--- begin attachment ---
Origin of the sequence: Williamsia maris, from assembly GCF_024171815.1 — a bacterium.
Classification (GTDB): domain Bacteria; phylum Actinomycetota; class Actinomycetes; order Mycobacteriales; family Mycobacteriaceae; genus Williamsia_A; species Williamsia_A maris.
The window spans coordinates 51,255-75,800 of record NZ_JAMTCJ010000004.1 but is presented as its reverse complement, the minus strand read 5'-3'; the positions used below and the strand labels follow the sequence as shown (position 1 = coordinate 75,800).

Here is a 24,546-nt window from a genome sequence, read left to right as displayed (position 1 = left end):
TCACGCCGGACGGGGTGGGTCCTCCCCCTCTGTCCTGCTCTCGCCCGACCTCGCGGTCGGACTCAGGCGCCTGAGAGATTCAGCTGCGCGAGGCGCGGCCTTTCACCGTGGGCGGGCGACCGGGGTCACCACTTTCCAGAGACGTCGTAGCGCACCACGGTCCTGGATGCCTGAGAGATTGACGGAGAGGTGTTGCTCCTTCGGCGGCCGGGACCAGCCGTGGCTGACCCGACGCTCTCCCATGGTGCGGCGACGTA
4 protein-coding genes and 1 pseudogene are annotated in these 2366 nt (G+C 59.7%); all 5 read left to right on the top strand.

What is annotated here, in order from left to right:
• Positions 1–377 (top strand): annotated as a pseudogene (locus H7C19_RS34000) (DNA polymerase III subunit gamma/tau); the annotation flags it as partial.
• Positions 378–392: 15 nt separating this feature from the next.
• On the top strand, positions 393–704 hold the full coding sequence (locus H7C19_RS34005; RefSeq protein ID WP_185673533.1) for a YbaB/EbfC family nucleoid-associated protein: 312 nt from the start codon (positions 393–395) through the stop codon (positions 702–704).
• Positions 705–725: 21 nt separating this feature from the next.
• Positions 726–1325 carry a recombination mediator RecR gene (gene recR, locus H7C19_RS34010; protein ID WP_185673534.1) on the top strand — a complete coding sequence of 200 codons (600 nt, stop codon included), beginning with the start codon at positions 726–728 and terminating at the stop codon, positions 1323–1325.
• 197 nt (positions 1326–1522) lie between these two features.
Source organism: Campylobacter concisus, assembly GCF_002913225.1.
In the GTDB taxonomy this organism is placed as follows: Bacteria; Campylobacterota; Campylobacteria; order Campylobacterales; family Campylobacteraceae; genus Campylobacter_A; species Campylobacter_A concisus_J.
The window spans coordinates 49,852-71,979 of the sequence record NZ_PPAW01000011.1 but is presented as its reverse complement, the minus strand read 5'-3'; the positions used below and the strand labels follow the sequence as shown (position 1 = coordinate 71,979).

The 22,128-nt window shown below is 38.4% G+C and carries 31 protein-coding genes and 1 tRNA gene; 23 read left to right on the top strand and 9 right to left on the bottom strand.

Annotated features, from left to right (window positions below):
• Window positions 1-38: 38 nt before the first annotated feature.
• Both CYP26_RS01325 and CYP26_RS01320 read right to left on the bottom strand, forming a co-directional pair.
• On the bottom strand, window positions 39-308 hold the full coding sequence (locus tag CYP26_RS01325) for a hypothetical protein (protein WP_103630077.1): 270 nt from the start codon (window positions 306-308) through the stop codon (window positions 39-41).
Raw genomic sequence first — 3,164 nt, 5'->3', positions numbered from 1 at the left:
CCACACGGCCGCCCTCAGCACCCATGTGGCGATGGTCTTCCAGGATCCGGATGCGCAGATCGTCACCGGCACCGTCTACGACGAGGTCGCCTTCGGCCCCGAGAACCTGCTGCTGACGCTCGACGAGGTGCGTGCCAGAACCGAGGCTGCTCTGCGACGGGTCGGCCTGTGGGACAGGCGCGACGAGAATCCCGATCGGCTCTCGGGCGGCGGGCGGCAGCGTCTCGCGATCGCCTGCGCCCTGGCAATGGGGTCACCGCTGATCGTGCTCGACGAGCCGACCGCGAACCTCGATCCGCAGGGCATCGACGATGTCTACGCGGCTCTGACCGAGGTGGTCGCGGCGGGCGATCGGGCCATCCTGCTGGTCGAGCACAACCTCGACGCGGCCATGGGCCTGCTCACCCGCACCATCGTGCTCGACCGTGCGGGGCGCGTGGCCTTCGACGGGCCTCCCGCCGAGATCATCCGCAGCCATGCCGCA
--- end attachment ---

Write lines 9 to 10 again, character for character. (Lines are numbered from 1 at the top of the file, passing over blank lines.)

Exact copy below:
• Positions 378–392: 15 nt separating this feature from the next.
• On the top strand, positions 393–704 hold the full coding sequence (locus H7C19_RS34005; RefSeq protein ID WP_185673533.1) for a YbaB/EbfC family nucleoid-associated protein: 312 nt from the start codon (positions 393–395) through the stop codon (positions 702–704).